If confession is hard, forgiveness is harder – but as we put on Christ to the full, each takes residence in our being as the norm of how we relate to God as expressed in our actions with each other.
And on this point we must be clear – it is far too easy to say, “if you are a Christian, then you confess and forgive.” Any statement that includes “if” and “then” is a conditional. Think of the many ways we use conditionals in our conversations. Conditionals are bargaining tools, they are leverage points to keep an advantage. Conditionals are not self-giving. They are not expressive of the agape’ love we know in God through Jesus of Nazareth.
To forgive, as hard as it is to accept, cannot be based upon conditionals. It just is.
“How many times do I forgive,” Peter asks Jesus. “Seven times?” – as if that ought to be plenty. “No, seventy times seven,” or, until you can no longer keep count.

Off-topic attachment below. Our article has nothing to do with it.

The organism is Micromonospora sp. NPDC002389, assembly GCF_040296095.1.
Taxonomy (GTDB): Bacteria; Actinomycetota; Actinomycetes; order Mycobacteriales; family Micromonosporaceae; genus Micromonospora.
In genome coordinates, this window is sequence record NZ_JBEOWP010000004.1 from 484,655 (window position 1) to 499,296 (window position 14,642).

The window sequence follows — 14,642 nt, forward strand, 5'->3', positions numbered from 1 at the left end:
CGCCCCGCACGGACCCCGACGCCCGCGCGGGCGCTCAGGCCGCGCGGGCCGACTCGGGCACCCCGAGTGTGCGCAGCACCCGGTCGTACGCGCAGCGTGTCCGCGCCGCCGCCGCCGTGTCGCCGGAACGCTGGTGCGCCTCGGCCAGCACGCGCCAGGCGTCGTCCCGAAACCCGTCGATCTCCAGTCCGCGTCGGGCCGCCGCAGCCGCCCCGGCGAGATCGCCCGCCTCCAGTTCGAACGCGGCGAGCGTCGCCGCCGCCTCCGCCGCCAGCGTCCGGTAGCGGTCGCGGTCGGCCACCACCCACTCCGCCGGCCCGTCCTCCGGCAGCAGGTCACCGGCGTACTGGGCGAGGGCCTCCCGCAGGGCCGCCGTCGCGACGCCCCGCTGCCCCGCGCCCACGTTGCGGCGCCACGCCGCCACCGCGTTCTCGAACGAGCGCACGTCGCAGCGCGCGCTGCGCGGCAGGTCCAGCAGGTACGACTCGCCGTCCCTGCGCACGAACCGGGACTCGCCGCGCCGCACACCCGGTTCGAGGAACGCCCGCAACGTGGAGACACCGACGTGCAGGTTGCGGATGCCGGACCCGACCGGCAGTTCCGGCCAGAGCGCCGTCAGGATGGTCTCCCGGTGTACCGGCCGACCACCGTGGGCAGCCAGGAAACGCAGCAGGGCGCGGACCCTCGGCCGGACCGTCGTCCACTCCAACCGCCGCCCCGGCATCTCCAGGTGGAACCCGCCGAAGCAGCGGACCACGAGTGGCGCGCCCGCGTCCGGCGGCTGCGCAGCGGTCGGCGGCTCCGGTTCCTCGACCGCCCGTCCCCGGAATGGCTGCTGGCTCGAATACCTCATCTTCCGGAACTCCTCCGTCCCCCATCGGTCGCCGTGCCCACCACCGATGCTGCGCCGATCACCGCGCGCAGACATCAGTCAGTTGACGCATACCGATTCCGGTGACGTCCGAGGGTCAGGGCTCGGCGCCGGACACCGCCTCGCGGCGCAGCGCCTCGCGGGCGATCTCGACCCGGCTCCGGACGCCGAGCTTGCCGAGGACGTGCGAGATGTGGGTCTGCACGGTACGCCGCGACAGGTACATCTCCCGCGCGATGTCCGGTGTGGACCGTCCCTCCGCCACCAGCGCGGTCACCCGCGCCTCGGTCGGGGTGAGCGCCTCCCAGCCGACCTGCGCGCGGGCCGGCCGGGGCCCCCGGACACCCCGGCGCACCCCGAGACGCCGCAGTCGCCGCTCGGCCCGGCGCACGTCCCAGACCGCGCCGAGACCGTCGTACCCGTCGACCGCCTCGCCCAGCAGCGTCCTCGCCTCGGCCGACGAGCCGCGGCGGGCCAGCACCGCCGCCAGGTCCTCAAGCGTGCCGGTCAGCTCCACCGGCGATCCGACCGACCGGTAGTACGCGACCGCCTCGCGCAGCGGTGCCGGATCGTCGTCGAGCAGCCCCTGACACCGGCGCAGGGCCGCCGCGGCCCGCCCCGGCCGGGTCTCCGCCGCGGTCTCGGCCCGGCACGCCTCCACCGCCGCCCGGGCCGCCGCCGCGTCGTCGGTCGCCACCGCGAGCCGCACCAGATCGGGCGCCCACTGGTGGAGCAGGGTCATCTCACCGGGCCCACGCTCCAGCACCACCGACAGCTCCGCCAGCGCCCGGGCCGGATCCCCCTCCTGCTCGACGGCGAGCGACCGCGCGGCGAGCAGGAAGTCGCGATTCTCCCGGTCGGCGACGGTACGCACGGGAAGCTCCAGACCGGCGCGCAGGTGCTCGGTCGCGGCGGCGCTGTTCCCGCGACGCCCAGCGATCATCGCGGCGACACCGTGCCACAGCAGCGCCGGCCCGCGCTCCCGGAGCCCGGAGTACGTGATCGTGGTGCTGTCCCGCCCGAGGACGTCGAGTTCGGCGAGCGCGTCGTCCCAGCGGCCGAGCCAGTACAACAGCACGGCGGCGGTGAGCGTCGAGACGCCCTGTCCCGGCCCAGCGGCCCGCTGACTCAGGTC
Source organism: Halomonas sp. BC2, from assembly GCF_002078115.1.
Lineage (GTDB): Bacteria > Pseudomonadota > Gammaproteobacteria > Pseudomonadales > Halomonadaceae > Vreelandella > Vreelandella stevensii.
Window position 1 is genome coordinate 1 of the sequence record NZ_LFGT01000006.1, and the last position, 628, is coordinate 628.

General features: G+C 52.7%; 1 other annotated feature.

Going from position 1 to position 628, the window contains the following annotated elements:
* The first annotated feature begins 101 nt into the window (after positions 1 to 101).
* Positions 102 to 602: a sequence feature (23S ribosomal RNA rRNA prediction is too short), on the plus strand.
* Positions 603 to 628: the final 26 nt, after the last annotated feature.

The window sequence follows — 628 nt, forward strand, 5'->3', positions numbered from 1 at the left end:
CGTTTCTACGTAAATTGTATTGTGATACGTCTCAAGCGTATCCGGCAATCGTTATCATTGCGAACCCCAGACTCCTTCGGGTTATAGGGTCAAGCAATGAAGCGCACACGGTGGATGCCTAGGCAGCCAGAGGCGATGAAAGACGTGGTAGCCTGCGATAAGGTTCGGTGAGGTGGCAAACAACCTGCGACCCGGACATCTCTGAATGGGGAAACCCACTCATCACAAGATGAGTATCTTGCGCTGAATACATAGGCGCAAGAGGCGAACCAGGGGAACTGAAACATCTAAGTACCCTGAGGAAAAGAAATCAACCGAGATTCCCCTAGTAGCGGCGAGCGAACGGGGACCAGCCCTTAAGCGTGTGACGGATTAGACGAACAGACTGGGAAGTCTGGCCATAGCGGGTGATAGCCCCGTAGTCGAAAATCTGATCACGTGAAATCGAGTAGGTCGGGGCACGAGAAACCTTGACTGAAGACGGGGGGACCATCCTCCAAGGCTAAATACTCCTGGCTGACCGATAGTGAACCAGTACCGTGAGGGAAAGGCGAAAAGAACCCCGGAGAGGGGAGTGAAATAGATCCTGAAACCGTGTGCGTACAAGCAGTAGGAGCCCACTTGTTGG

See, there’s much at work in an act of forgiveness, and most of it reflects on the one being asked to forgive. Imagine you’ve been wronged – the power to forgive resides completely with you. You have to decide whether or not you’ll accept someone’s request for forgiveness. You have to decide if there are terms in order for forgiveness to be granted (here come the conditionals again). And you have to decide if you like the power you have over someone who is asking to be forgiven is greater than being grace-full.
If left to our own devices, sure enough, time and again we’ll dictate terms for forgiveness – and when we do, grace has nothing to do with it. That’s why putting on Christ matters so much – forgiveness is not based upon conditions – it just is.